Tuesday, June 2, 2015

Terminology Tuesday: sed rate


Today we're going to look at what exactly a sed rate is.


The term sed rate is thrown around a lot in autoimmune or autoinflammatory communities, so it's really an important one to wrap your head around.

You may see sed rate listed one of many ways - sedimentation rate, westergren sed(imentation) rate, erythrocye sed(imentation) rate, or ESR. It's all the same thing, which is nice. In short, this is one way to monitor the level of inflammation in your body. As you can see in the graphic above, the higher the sed rate, the higher the inflammation.

This isn't disease specific, which rocks and sucks all at once. It rocks because this test can be used to help monitor and treat SO many people. It sucks because, well, infections and other acute illnesses can cause high inflammation levels too. I got a call from my rheumy in March when I had bronchitis (before it was actually diagnosed) because my levels were crazy high and she was worried. Things like being full o' babies or female or anemic can affect it too.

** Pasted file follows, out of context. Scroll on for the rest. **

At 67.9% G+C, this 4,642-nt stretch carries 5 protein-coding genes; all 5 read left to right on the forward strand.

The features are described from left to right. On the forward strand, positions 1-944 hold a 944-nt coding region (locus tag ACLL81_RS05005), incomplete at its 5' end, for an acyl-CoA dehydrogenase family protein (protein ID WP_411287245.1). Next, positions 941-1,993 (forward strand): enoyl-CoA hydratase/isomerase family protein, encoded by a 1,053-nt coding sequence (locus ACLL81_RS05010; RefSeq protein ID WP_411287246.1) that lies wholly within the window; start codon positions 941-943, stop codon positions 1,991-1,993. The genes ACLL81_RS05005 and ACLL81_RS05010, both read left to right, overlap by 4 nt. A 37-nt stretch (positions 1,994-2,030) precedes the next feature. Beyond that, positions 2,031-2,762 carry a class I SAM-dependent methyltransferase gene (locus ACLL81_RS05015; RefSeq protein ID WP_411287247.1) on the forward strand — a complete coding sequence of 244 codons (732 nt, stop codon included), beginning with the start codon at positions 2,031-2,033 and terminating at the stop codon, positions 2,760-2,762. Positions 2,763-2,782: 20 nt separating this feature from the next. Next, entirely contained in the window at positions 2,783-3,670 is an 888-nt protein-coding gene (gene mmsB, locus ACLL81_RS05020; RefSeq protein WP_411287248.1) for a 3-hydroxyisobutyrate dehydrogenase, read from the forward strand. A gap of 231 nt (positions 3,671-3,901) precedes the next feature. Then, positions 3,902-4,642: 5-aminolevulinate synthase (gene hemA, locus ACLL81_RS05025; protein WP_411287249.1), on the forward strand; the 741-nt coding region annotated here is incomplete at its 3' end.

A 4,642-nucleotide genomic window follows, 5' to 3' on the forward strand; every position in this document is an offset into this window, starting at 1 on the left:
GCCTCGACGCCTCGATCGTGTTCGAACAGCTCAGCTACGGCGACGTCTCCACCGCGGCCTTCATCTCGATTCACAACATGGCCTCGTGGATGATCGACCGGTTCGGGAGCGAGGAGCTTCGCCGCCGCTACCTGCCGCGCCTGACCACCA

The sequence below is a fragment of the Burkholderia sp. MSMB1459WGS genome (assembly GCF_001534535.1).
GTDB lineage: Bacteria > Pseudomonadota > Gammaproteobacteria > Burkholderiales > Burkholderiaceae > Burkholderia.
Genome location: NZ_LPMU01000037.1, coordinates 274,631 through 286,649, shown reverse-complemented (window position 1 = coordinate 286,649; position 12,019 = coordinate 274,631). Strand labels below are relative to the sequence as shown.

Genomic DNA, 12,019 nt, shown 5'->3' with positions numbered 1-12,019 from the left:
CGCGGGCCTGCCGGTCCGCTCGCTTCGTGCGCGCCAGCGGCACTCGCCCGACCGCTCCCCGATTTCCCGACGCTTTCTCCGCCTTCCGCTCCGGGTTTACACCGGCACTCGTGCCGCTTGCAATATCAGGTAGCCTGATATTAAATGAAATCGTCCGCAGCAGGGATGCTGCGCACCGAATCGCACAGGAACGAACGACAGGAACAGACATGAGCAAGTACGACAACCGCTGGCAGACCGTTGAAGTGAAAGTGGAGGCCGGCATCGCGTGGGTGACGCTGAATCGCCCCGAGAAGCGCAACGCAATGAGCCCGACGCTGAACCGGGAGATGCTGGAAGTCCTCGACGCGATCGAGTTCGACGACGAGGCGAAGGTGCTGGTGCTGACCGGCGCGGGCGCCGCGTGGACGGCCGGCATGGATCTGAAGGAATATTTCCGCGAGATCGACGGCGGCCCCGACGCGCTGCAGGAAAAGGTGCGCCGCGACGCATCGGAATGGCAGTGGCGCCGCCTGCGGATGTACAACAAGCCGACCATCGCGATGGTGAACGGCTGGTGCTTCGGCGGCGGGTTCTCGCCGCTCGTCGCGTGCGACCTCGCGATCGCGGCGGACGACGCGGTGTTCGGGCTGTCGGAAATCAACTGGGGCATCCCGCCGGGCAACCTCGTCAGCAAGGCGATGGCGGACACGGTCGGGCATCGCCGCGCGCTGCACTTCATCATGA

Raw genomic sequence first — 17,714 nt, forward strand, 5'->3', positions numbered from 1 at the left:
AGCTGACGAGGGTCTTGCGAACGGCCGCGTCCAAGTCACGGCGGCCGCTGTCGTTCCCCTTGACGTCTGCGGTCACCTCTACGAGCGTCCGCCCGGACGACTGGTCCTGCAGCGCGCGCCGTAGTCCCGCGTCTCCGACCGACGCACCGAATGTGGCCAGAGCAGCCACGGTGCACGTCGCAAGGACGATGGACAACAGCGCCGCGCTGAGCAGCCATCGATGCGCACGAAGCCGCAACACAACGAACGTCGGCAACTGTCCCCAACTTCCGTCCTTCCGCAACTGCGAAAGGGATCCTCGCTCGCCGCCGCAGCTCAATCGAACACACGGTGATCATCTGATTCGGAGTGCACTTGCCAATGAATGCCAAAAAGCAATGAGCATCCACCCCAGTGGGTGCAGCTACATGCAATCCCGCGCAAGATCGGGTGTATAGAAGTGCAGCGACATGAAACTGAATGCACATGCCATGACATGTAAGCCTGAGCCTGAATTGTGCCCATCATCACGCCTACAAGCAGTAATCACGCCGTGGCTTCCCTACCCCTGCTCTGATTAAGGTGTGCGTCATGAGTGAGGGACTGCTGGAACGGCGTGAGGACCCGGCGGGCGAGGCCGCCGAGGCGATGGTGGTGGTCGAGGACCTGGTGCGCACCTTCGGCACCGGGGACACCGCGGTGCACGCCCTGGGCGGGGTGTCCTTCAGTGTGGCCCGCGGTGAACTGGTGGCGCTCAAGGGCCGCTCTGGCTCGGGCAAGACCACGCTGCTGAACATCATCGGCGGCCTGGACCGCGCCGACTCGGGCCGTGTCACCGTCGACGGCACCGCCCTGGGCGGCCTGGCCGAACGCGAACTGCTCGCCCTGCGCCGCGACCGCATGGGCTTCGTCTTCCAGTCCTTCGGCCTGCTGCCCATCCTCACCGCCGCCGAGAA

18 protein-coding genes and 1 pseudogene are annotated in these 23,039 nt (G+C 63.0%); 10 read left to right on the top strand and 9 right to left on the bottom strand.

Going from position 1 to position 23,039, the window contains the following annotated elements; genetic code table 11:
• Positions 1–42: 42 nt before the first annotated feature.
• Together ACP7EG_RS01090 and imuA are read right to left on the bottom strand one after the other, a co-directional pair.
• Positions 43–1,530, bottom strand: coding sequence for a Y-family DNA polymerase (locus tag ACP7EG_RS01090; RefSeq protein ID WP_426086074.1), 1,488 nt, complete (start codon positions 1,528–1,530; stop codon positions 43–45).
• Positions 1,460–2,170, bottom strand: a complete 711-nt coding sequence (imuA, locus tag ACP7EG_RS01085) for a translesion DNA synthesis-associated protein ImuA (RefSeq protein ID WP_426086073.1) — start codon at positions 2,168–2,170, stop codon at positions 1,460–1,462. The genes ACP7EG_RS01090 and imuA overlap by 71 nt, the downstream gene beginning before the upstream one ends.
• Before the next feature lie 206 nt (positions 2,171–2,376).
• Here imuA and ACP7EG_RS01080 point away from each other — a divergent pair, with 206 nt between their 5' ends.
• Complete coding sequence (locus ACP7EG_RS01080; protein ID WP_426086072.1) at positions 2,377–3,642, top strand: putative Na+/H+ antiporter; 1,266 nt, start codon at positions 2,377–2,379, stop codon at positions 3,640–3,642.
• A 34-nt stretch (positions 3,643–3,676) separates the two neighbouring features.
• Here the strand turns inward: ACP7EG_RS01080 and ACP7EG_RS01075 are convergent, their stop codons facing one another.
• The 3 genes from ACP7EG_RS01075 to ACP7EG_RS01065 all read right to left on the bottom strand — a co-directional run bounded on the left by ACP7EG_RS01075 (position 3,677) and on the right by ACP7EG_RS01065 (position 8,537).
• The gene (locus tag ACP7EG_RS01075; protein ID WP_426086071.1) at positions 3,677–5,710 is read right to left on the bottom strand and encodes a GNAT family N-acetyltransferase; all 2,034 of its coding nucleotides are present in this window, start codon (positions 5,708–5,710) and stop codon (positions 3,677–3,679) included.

The pill can up the levels too. So that's fun. Remind me to ask about birth control alternatives.

Do you ever wonder how these tests are really done though?

So do I!


Lab peeps stick your blood in these crazy tall tubes. When I was studying chemistry I totally broke one. It's not easy, but clearly that didn't stop me!!

Anyway...

Your blood gets placed in these tubes and checked on after an hour. Your red blood cells eventually sink to the bottom, which happens even faster if you have high inflammation levels. Basically the test is like one of those race games at the fair... except not one you want to win.

Hopefully you don't bust the tube!
The faster your cells hit the bottom of the tube, the higher inflammation you have.

Because the test only takes an hour, it's a quick one that generally isn't costly either. If you live with a rheumatic/autoimmune/autoinflammatory disease, you likely have this test monthly. It's a great way to measure general inflammation but, again, isn't so great for certain people or for telling you where the inflammation is. My guess is, though, that you can usually figure that one out.




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